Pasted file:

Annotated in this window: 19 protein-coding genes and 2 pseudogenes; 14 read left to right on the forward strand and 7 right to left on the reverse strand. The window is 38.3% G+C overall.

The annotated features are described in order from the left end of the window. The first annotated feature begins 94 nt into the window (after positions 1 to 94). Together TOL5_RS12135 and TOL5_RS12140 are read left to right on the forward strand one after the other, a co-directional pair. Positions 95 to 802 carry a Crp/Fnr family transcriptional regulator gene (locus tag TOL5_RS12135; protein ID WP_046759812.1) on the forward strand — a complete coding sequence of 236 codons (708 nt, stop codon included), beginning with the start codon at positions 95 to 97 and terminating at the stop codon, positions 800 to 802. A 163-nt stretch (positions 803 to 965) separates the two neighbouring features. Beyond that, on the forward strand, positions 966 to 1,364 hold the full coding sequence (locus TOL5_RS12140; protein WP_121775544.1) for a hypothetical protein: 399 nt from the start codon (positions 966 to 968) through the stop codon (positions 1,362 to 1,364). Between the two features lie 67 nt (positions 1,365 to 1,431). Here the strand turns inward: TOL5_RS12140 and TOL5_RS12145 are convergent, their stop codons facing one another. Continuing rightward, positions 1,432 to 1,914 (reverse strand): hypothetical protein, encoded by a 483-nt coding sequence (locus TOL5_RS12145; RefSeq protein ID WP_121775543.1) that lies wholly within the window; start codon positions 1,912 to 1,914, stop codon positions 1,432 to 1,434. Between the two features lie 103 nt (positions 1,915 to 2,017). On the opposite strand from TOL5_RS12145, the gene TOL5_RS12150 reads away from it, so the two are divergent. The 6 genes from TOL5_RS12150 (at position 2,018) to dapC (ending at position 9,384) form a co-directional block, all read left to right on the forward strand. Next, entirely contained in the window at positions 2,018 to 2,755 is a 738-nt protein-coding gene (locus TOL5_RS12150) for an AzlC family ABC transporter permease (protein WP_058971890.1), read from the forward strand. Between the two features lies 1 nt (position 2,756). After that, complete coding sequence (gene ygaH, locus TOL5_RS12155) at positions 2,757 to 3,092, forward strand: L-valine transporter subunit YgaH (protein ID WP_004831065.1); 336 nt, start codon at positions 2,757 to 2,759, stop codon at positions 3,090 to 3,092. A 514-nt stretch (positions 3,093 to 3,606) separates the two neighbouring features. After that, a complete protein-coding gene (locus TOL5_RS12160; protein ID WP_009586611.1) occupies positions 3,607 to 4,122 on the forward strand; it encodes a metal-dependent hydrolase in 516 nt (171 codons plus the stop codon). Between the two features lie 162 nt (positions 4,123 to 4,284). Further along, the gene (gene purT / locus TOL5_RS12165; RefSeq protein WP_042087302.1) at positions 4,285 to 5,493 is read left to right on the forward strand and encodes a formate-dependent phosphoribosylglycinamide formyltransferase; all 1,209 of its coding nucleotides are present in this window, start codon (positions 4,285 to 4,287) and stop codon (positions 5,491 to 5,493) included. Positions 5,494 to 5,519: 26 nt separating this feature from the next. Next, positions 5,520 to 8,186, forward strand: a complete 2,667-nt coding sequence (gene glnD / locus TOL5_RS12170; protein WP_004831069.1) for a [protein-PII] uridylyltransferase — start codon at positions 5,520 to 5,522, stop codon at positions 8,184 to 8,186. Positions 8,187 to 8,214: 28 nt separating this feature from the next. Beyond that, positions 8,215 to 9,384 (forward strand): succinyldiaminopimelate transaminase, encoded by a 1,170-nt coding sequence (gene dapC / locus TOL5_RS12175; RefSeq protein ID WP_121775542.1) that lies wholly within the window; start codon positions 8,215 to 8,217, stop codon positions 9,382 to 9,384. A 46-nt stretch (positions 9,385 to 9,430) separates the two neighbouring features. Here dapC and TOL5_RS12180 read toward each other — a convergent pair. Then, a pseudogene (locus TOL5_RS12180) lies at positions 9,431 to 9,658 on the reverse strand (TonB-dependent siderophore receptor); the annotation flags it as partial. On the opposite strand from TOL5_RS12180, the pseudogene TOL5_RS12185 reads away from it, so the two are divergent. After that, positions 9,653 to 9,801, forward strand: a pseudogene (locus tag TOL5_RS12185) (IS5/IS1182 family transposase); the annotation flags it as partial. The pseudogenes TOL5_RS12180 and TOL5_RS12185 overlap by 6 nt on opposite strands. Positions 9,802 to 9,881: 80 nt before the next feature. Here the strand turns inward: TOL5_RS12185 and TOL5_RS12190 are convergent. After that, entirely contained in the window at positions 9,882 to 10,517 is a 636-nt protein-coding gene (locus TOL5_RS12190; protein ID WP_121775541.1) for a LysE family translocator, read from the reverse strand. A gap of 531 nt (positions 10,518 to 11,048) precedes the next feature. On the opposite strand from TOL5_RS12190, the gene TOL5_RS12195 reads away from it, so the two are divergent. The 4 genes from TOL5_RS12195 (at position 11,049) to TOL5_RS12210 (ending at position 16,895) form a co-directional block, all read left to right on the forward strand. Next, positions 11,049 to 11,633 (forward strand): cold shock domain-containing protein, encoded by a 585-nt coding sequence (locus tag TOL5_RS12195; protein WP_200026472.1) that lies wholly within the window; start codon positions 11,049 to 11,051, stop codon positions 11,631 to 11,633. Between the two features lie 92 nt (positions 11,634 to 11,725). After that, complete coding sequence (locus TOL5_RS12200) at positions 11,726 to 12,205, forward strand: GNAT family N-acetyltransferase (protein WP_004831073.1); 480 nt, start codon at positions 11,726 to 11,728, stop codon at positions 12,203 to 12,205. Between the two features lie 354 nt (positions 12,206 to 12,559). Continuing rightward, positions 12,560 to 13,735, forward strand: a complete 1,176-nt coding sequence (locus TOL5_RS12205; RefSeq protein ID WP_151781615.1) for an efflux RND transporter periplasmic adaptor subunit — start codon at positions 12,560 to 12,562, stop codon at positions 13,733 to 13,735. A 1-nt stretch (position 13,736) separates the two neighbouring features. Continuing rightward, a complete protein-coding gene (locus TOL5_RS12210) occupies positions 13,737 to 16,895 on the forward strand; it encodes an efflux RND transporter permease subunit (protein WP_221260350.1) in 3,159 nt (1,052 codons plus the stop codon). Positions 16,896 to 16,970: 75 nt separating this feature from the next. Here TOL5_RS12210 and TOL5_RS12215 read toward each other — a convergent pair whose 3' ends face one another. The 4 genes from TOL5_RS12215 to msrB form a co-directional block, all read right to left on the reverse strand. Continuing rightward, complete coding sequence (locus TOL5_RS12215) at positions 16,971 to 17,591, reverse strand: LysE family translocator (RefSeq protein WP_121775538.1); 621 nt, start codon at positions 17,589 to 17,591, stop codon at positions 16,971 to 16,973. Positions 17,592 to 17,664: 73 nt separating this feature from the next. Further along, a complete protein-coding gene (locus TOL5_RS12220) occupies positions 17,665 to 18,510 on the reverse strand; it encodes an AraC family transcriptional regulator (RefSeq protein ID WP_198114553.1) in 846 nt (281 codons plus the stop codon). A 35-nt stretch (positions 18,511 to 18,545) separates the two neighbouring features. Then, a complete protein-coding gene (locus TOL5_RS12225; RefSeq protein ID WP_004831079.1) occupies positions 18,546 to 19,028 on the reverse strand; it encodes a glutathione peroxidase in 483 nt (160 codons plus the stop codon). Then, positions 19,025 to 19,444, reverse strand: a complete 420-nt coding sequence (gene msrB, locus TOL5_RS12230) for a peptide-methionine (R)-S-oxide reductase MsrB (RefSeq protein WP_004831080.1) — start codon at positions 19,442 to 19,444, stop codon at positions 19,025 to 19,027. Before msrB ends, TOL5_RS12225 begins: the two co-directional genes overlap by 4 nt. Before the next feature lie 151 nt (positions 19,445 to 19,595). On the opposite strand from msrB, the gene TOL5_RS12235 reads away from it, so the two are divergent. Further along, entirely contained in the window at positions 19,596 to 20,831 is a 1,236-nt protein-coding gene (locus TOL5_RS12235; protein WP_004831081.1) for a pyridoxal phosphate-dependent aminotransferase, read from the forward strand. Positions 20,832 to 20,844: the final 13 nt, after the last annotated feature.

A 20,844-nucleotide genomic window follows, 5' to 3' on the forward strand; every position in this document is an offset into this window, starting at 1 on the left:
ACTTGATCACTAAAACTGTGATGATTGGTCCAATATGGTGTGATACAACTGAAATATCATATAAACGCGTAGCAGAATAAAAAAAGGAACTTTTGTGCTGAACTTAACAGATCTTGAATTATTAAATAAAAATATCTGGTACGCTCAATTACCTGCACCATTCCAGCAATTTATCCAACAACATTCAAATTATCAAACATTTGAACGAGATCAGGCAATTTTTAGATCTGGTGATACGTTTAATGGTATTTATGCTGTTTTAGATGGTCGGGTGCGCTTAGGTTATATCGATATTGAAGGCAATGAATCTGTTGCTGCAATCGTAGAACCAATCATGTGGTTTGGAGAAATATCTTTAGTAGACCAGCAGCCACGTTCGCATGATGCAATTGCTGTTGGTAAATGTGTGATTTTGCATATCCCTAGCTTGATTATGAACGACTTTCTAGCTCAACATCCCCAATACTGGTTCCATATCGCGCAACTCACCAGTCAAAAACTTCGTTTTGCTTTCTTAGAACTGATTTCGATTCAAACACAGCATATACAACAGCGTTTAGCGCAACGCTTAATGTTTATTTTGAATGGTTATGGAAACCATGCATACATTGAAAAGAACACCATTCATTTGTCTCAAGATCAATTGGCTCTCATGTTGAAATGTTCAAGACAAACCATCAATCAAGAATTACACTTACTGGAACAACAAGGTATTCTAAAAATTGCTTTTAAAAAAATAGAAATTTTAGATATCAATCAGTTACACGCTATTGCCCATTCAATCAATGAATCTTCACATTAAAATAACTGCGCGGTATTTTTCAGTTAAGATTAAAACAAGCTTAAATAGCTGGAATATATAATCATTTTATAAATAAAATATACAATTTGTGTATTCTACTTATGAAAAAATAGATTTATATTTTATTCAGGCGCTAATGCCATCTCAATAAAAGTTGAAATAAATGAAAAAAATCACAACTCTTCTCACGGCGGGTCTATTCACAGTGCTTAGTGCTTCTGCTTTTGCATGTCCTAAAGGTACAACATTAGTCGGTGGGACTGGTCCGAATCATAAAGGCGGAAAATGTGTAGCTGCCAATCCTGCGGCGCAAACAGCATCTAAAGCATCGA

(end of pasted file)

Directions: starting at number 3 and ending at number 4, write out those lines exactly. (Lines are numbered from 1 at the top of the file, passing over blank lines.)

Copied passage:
A 20,844-nucleotide genomic window follows, 5' to 3' on the forward strand; every position in this document is an offset into this window, starting at 1 on the left:
ACTTGATCACTAAAACTGTGATGATTGGTCCAATATGGTGTGATACAACTGAAATATCATATAAACGCGTAGCAGAATAAAAAAAGGAACTTTTGTGCTGAACTTAACAGATCTTGAATTATTAAATAAAAATATCTGGTACGCTCAATTACCTGCACCATTCCAGCAATTTATCCAACAACATTCAAATTATCAAACATTTGAACGAGATCAGGCAATTTTTAGATCTGGTGATACGTTTAATGGTATTTATGCTGTTTTAGATGGTCGGGTGCGCTTAGGTTATATCGATATTGAAGGCAATGAATCTGTTGCTGCAATCGTAGAACCAATCATGTGGTTTGGAGAAATATCTTTAGTAGACCAGCAGCCACGTTCGCATGATGCAATTGCTGTTGGTAAATGTGTGATTTTGCATATCCCTAGCTTGATTATGAACGACTTTCTAGCTCAACATCCCCAATACTGGTTCCATATCGCGCAACTCACCAGTCAAAAACTTCGTTTTGCTTTCTTAGAACTGATTTCGATTCAAACACAGCATATACAACAGCGTTTAGCGCAACGCTTAATGTTTATTTTGAATGGTTATGGAAACCATGCATACATTGAAAAGAACACCATTCATTTGTCTCAAGATCAATTGGCTCTCATGTTGAAATGTTCAAGACAAACCATCAATCAAGAATTACACTTACTGGAACAACAAGGTATTCTAAAAATTGCTTTTAAAAAAATAGAAATTTTAGATATCAATCAGTTACACGCTATTGCCCATTCAATCAATGAATCTTCACATTAAAATAACTGCGCGGTATTTTTCAGTTAAGATTAAAACAAGCTTAAATAGCTGGAATATATAATCATTTTATAAATAAAATATACAATTTGTGTATTCTACTTATGAAAAAATAGATTTATATTTTATTCAGGCGCTAATGCCATCTCAATAAAAGTTGAAATAAATGAAAAAAATCACAACTCTTCTCACGGCGGGTCTATTCACAGTGCTTAGTGCTTCTGCTTTTGCATGTCCTAAAGGTACAACATTAGTCGGTGGGACTGGTCCGAATCATAAAGGCGGAAAATGTGTAGCTGCCAATCCTGCGGCGCAAACAGCATCTAAAGCATCGA